Reported March 27, a student was forced to give up her Facebook password to school officials, but a lawsuit was filed and it cost Minnesota schools $70,000. Gotta "Like" that!
Minnesota school officials forced the 15-year-old student to give them her Facebook password, and email account access. The 6th grader apprehensively handed over the information. They proceeded searching her private information without contacting the teenager's mother. Officials were reading comments she posted about a hall monitor she thought was mean, comments she had a sexually charged conversation with a boy, and then officials punished her even though the comments were all made when she was at home.
While school officials have not directly indicated they did anything wrong, Superintendent Greg Schmidt ignored they violated the students privacy rights, and instead said the "debate" is about what part of a students social life can schools have oversight on, especially when the issue is cyberbullying.
The Minnesota school district agreed to a settlement that "claimed school officials violated a student's constitutional rights," when the school checked her Facebook and emails without her consent.
Riley Stratton, won this settlement case with defensive support from The American Civil Liberties Union of Minnesota. The ACLU-MN filed a lawsuit in 2012, when Stratton was in 6th grade. Not only did the school violate her rights to privacy, they also "punished her for the content she posted on her Facebook page," according to the ACLU-MN press release.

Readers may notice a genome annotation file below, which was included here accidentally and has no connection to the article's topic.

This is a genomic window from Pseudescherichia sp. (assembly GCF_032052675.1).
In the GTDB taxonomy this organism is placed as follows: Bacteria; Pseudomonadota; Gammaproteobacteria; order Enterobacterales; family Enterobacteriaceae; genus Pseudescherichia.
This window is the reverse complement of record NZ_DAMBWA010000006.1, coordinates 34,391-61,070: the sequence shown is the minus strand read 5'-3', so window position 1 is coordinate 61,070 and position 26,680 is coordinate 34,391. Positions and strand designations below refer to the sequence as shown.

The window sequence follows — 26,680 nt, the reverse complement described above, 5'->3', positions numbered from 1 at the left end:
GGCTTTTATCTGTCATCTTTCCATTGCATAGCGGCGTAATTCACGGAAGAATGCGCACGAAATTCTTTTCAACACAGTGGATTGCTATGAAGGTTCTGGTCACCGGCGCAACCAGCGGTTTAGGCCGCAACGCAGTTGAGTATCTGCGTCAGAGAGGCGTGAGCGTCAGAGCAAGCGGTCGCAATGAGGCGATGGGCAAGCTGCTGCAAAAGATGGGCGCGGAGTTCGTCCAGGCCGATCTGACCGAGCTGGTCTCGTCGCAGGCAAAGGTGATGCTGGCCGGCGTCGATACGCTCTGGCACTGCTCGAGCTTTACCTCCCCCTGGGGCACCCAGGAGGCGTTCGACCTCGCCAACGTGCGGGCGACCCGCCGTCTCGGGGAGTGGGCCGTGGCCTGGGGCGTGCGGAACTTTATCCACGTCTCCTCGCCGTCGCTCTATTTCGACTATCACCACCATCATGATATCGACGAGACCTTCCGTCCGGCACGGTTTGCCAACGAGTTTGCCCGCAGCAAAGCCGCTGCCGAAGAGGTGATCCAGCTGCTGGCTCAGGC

With the settlement payout the School District must also up-date its privacy policies.
Stratton said she hopes all schools will look over their student privacy policies to ensure another student doesn't have to go through the embarrassment she went through. Adding, "it was so embarrassing and hard on me to go through."
Not only were school officials searching her Facebook and email accounts, but the police also attended the search. The entire ordeal left Stratton so stressed out that she couldn't go back to school.
Stratton's mother believes if the situation occurs parents should be included. She said, they never asked her to be part of their prying, and "never once told her" about their plan.
Looks like school administrators thought her Facebook actions demanded oversight, but ended up costing them $70,000 when it was their own actions that failed. Stratton won't receive the entire settlement, but it will cover damages to the Strattons, and cover costs and support efforts by the ACLU-MN.
The Executive Director for ACLU-MN, did say there might be severe situations that happen to demand an appropriate search, but should stay within reason for a real safety risk.
When students are forced to give their Facebook password, schools officials should make sure they are not violating a students constitutional rights or it can cost them thousands of dollars.